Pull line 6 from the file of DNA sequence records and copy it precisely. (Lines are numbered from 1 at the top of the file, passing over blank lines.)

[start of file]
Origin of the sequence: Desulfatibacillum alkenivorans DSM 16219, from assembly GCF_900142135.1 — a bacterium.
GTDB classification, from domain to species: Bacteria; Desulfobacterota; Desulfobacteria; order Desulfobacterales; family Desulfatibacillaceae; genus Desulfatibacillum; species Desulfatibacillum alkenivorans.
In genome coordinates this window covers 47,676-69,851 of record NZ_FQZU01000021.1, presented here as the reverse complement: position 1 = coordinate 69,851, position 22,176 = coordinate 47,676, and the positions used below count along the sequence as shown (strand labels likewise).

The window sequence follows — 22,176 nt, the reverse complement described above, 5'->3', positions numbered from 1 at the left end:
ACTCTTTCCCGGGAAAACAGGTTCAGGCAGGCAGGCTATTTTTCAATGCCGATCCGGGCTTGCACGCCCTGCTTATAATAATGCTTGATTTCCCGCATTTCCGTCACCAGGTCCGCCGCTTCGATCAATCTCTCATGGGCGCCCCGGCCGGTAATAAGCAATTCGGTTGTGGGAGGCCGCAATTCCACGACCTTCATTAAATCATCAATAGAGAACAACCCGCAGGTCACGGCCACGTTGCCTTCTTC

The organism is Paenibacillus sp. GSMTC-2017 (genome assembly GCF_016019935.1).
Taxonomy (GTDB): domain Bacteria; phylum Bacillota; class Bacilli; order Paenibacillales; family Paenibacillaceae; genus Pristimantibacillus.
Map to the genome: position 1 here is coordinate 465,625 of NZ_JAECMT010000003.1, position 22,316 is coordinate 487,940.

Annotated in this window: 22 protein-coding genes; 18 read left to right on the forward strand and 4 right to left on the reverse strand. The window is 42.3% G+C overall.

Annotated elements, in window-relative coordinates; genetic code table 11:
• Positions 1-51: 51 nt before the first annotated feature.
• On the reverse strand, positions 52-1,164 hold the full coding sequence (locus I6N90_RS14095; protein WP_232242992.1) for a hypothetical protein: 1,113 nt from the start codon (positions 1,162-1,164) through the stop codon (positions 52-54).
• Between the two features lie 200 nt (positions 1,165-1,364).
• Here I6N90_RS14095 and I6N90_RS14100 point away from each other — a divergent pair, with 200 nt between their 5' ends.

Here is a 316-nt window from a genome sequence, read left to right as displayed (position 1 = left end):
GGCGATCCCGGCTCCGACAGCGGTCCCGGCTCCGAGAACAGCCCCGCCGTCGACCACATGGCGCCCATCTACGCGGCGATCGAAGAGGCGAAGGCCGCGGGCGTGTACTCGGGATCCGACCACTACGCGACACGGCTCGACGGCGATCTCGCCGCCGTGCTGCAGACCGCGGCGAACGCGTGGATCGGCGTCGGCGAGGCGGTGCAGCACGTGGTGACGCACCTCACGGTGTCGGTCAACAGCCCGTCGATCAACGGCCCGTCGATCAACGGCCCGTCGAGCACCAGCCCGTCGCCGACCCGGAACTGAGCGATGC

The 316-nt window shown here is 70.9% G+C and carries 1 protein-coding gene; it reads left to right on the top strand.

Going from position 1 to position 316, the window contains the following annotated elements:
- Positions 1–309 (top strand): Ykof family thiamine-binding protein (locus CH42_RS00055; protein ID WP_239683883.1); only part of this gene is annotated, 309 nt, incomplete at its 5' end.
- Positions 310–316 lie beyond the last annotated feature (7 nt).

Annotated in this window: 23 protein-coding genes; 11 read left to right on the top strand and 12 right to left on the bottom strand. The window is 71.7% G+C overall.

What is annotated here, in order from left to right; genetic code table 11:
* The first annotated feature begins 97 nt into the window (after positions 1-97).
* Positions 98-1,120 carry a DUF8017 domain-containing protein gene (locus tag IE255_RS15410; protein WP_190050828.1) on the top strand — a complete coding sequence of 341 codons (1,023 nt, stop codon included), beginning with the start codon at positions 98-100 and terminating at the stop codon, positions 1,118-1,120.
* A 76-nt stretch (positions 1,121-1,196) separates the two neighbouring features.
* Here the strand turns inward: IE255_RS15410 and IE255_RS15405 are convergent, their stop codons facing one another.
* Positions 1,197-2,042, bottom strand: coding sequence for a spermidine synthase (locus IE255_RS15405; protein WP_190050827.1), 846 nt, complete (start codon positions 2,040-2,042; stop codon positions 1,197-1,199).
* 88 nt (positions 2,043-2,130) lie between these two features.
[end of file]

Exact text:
The organism is Paenibacillus sp. GSMTC-2017 (genome assembly GCF_016019935.1).